Temperatures soar above 110° in Pacific Northwest, possible ‘1 in 1,000-year’ event

What is behind the unusual summer pattern?

Meteorologist Sarah Spivey takes some time to talk through a record shattering heat wave in the Pacific Northwest, and the "heat dome" that's making it happen.

It’s the kind of temperature map that’ll make you do a double-take. Usually, it’s the nation’s mid-section baking under summer heat this time of year. Instead, the United States’ two coasts are feeling the extreme heat.

The Pacific Northwest, in particular, is seeing the most intense readings, where temperatures are some 30 degrees above average. On Sunday, many spots soared above 100°, while some locations topped 110°. The National Weather Service called the event “historic, dangerous, prolonged and unprecedented, “considering a substantial part of the population does not have air conditioning. Some scientists are calling it a 1 in 1,000-year event.

Portland, Oregon112°
Eugene, Oregon111°
Olympia, Washington105°
Seattle, Washington104°
High temperatures Sunday, June 27, 2021 (Copyright 2021 by KSAT - All rights reserved.)

International Heat Wave

The extreme heat doesn’t stop at the border, as Canada is also seeing record-breaking high temperatures. On Sunday, Lytton, British Columbia, recorded Canada’s all-time highest temperature, topping out at 116°. To put that into perspective, San Antonio’s all-time high is 111°, set in September of 2000. For the first time in history, heat warnings have been issued all the way up the Arctic Circle.

Monday June 28, 2021 excessive heat warnings stretched through Canada to the Arctic Circle. (Copyright 2021 by KSAT - All rights reserved.)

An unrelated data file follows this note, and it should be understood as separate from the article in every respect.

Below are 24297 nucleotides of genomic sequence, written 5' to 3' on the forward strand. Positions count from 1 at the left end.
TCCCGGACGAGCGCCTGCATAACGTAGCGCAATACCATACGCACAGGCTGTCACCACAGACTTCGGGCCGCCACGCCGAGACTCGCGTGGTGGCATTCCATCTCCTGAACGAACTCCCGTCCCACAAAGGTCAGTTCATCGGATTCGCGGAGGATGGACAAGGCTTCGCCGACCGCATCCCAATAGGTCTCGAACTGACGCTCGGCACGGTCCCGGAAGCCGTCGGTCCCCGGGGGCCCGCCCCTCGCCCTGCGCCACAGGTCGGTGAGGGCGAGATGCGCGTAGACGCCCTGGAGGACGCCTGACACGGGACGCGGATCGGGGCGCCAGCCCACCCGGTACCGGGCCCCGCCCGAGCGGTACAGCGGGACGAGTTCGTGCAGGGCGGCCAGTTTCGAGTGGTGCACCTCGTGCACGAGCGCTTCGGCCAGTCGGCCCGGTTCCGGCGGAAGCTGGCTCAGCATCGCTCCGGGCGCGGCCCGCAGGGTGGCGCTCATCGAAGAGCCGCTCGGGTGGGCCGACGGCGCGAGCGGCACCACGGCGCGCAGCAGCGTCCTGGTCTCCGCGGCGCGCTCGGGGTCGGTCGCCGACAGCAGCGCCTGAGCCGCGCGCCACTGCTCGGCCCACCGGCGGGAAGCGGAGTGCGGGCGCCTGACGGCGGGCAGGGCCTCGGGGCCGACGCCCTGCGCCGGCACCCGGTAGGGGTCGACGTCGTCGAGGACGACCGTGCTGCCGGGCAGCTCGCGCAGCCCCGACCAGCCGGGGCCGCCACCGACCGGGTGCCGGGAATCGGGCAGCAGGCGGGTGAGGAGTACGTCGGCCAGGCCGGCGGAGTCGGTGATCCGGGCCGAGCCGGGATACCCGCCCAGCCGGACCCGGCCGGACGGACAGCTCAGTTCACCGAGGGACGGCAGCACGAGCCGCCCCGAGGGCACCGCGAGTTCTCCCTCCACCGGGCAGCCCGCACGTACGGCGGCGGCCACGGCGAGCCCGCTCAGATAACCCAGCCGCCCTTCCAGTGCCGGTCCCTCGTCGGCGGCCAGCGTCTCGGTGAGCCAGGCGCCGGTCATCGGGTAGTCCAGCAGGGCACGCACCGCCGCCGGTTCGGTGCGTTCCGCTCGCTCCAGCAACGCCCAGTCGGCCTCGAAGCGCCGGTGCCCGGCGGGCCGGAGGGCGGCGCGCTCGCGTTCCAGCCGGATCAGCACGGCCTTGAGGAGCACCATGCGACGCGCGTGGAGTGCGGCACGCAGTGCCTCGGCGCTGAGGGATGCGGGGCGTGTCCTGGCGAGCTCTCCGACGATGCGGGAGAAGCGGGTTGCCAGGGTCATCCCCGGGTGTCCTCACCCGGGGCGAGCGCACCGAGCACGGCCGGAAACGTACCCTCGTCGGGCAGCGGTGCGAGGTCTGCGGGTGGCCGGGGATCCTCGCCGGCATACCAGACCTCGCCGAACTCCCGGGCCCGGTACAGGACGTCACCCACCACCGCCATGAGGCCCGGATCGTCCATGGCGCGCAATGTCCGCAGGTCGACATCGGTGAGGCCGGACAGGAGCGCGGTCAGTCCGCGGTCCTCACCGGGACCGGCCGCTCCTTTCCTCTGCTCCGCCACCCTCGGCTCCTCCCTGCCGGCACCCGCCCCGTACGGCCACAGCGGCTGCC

Why so hot?

Behind the unprecedented heat wave is a heat dome centered over the United States and Canadian border. Its intensity is stronger than any high pressure seen in this region in recorded history. Climate change is likely playing a role in the extreme peaks and valleys seen in the weather pattern over the last few years, including in this case. Heat domes form under high pressure, where sinking air creates warmer-than-normal temperatures. The stronger the high pressure, the hotter the temperatures.

Many times, powerful ‘heat highs’ will sit over Texas, creating summer droughts and triple-digit temperatures. In this odd pattern, the heat high has reformed over the nation’s two coasts, leaving Texas, and the middle of the country, in a cooler, more unsettled pattern. Highs in San Antonio over the next few days are forecast to be in the 80s.

The heat in the Pacific Northwest is forecast to subside by the middle part of the week.

About the Authors:

Justin Horne is a meteorologist and reporter for KSAT 12 News. When severe weather rolls through, Justin will hop in the KSAT 12 Storm Chaser to safely bring you the latest weather conditions from across South Texas. On top of delivering an accurate forecast, Justin often reports on one of his favorite topics: Texas history.

Sarah Spivey is a San Antonio native who grew up watching KSAT. She has been a proud member of the KSAT Weather Authority Team since 2017. Sarah is a Clark High School and Texas A&M University graduate. She previously worked at KTEN News. When Sarah is not busy forecasting, she enjoys hanging out with her husband and cat, and playing music.